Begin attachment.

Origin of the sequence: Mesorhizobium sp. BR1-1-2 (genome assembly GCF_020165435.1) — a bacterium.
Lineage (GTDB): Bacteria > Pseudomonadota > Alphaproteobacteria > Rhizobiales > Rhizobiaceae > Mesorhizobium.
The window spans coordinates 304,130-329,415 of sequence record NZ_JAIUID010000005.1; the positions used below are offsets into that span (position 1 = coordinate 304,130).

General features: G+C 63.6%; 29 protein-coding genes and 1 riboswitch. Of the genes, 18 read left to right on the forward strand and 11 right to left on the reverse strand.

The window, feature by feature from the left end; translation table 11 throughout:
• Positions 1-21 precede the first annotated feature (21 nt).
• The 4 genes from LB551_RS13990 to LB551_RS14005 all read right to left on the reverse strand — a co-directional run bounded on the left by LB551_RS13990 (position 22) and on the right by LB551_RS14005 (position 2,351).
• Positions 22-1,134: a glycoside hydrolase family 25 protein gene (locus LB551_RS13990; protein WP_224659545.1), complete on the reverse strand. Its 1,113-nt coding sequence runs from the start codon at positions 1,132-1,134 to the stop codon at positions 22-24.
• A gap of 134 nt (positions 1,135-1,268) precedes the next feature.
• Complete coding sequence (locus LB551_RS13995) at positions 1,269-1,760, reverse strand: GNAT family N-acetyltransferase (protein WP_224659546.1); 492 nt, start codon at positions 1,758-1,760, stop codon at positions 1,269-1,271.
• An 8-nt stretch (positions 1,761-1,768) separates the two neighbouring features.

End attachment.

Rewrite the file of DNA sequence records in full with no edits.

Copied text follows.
Origin of the sequence: Mesorhizobium sp. BR1-1-2 (genome assembly GCF_020165435.1) — a bacterium.
Lineage (GTDB): Bacteria > Pseudomonadota > Alphaproteobacteria > Rhizobiales > Rhizobiaceae > Mesorhizobium.
The window spans coordinates 304,130-329,415 of sequence record NZ_JAIUID010000005.1; the positions used below are offsets into that span (position 1 = coordinate 304,130).

General features: G+C 63.6%; 29 protein-coding genes and 1 riboswitch. Of the genes, 18 read left to right on the forward strand and 11 right to left on the reverse strand.

The window, feature by feature from the left end; translation table 11 throughout:
• Positions 1-21 precede the first annotated feature (21 nt).
• The 4 genes from LB551_RS13990 to LB551_RS14005 all read right to left on the reverse strand — a co-directional run bounded on the left by LB551_RS13990 (position 22) and on the right by LB551_RS14005 (position 2,351).
• Positions 22-1,134: a glycoside hydrolase family 25 protein gene (locus LB551_RS13990; protein WP_224659545.1), complete on the reverse strand. Its 1,113-nt coding sequence runs from the start codon at positions 1,132-1,134 to the stop codon at positions 22-24.
• A gap of 134 nt (positions 1,135-1,268) precedes the next feature.
• Complete coding sequence (locus LB551_RS13995) at positions 1,269-1,760, reverse strand: GNAT family N-acetyltransferase (protein WP_224659546.1); 492 nt, start codon at positions 1,758-1,760, stop codon at positions 1,269-1,271.
• An 8-nt stretch (positions 1,761-1,768) separates the two neighbouring features.